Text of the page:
Just as we feared, Bonnaroo has straight-up spoiled us to death. That misguided notion of being able to roll up to a show roughly on time and not have to wait around like a jackass never should have followed us back from Manchester, but boy, did it ever. Following text message cries of boredom from our trusty photographer, we rolled up on The Zombie Shop at 10 p.m. to catch Reid Magette's release show for Shrine of Youth. And then we waited. Oh, did we wait.
Figuring that we had enough time to run to East Nashville and back in order to pick up a companion for the night's foray into garage rock (and some much needed BYOBitude), we booked it to Inglewood in hopes that we'd manage to hit that sweet window of time between when the sound guy stopped tapping on the microphones and when local punks New Pleasure ended. Based on our reputation, you may be surprised to hear we overshot by a bit.
We caught precious little of New Pleasure, but it was enough to tell us exactly what their deal is. Which is to say, they're easily camouflaged in this three-piece garage thing that has been terrorizing our city's music scene for the past couple of years. For their part, New Pleasure's dirty, fuzzy garage rock felt closer to the young'un kiddie-punk circle — the one that also claims bands like Dirty Dreams and Mom and Dad — than their ever-so-slightly older and wiser brethren in the Nashville's Dead set, but we'd be interested to see more of them in the future. If they're anything like Ranch Ghost — i.e., play every show ever forever — we'll almost assuredly get that chance. Any band that finds their Internet home on a Blogspot account called “I'll Fuck You Up, Mick Jagger” is one worth keeping an eye on.
While waiting in line for a beer, our show companion asked if The Zombie Shop had finally elevated their stage in the warehouse's rock 'n' roll corner. As it turns out, no — Richie Kirkpatrick is just really goddamn tall. Decked out in Western wear (rather than the referee uniform that we're not sure we've seen him out of in the better part of a year) and a sweet Stetson, Ri¢hie settled into a set of country-tinged rock music owing tribute to Elvis Costello that would've felt a little out of place were we: A) not familiar with headliner Reid Magette, and B) not big Ghostfinger fans from way back. Richie might not be singing about being born on the moon, but his songs still have a sing-along anthem quality to them that are instantly charming. And handy, as it turns out.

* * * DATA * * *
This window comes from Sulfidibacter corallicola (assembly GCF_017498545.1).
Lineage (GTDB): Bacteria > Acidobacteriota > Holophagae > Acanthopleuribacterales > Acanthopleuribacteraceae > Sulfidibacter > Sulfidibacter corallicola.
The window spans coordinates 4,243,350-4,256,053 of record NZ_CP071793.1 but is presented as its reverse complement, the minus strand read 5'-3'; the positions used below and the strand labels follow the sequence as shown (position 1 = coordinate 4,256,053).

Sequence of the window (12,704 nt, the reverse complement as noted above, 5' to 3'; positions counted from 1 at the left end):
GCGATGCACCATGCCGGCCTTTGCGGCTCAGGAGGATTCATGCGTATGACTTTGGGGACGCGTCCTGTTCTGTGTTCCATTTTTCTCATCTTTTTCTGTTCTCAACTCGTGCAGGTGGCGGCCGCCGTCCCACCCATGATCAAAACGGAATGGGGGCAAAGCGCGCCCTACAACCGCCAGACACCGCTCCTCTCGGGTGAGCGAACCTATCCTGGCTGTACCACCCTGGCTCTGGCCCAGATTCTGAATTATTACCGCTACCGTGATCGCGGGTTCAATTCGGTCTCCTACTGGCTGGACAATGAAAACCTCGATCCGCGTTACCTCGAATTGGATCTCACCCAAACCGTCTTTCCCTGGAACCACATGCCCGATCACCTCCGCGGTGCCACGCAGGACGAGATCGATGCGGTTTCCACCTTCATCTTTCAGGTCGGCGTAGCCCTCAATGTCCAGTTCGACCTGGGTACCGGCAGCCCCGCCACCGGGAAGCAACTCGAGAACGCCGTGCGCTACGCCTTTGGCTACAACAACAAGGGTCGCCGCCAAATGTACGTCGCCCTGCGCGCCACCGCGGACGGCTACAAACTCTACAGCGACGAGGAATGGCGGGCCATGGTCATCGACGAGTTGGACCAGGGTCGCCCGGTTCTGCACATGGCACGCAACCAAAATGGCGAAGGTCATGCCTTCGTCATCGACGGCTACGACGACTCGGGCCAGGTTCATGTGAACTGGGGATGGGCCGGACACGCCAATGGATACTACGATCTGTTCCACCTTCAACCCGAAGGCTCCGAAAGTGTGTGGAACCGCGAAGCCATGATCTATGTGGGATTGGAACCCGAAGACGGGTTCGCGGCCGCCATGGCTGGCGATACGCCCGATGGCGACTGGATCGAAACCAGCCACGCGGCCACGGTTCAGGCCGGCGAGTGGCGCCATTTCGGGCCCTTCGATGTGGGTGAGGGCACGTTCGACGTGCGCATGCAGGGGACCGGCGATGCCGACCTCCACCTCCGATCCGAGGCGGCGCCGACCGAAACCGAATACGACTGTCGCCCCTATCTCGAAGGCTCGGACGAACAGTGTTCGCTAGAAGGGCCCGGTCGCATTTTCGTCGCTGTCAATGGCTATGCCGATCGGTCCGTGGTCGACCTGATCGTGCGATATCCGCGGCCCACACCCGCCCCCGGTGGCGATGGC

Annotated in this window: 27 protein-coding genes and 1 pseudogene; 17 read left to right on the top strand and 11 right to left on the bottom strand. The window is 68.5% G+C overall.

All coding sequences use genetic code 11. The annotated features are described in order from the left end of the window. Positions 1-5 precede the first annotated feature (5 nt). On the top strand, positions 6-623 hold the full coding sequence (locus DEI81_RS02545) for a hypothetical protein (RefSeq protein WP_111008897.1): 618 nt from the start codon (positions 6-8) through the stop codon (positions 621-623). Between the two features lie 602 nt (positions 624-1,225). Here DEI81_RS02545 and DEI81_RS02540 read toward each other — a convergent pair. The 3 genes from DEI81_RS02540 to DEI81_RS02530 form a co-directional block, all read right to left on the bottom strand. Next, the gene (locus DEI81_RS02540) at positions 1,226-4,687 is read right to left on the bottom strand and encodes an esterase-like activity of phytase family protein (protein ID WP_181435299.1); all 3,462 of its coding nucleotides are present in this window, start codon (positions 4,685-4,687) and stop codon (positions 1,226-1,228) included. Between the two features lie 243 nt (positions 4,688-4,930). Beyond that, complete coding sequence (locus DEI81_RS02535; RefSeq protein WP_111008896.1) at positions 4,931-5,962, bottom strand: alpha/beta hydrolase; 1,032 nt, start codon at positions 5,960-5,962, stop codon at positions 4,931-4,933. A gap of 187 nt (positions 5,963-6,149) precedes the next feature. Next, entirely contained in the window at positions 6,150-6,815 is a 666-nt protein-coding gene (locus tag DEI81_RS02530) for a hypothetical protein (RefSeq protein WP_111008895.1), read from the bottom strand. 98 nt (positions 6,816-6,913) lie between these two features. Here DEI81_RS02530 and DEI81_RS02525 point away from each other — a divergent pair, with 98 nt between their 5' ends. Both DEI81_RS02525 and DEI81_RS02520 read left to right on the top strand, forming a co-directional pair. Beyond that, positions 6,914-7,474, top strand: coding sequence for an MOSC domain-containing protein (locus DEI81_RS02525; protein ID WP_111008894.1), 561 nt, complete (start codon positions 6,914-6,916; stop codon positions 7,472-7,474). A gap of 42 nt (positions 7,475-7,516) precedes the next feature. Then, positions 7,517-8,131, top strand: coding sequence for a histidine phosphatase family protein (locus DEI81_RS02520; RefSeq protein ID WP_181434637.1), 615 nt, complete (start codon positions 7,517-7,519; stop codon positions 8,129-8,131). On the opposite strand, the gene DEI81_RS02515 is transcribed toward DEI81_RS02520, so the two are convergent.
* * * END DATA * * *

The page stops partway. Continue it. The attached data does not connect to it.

A couple songs into Ri¢hie's set, power blew in the stage area and killed the amps. Without a moment of hesitation, Ri¢hie barreled straight through, letting the crowd act as his amplifiers. Maybe we're giving Ri¢hie too much credit, but it seemed well timed enough that it could've been part of the show. Maybe somebody was cued to trip the circuit breaker for a few seconds to give us a crazy powerful moment in the show. Or, maybe we were watching a show in a beat-up warehouse with lamps hanging from the ceiling. Either way, Richie (and Ri¢hie) is a total pro.
After watching a lady and her friend slow dance/dry hump the (mostly useless) fans set up next to the venue's back gate — which was memorizing in its oddness — Reid Magette set up and proceeded to blow the roof off the damn place.
We've been singing the praises of Magette for a minute now, but we're totally enamored with his new band, especially the unironic saxophone. Reid Magette and the 1020s play anthemic, Springsteen-y rock music straight from the gut. It's so big that even the awful PA and dubious acoustics of the concrete Zombie Shop couldn't hold it back. We're not the biggest fans of vintage dad rock (Springsteen and so forth), but we are all about the contemporary music that spawned from it. We'd lump Magette into the same raw, boozy group as The Hold Steady and Titus Andronicus: earnest in their pursuit of power chords and saxophone solos, but down-to-earth enough to be affective in their gravelly, homespun way.
By the end of the night, Magette had the entire room wailing along to lyrics like “Last night / I got so loaded / I imploded” and endless refrains of “World's gonna end” from “Hobknobbin'.” It was exactly what a weird show at a weird venue needs to be — chaotic, massive and drowned in keg beer. We'd love to hear these songs coming out of a PA that doesn't sound like someone did crimes to it in a dark alley, but, for now, we left totally satisfied.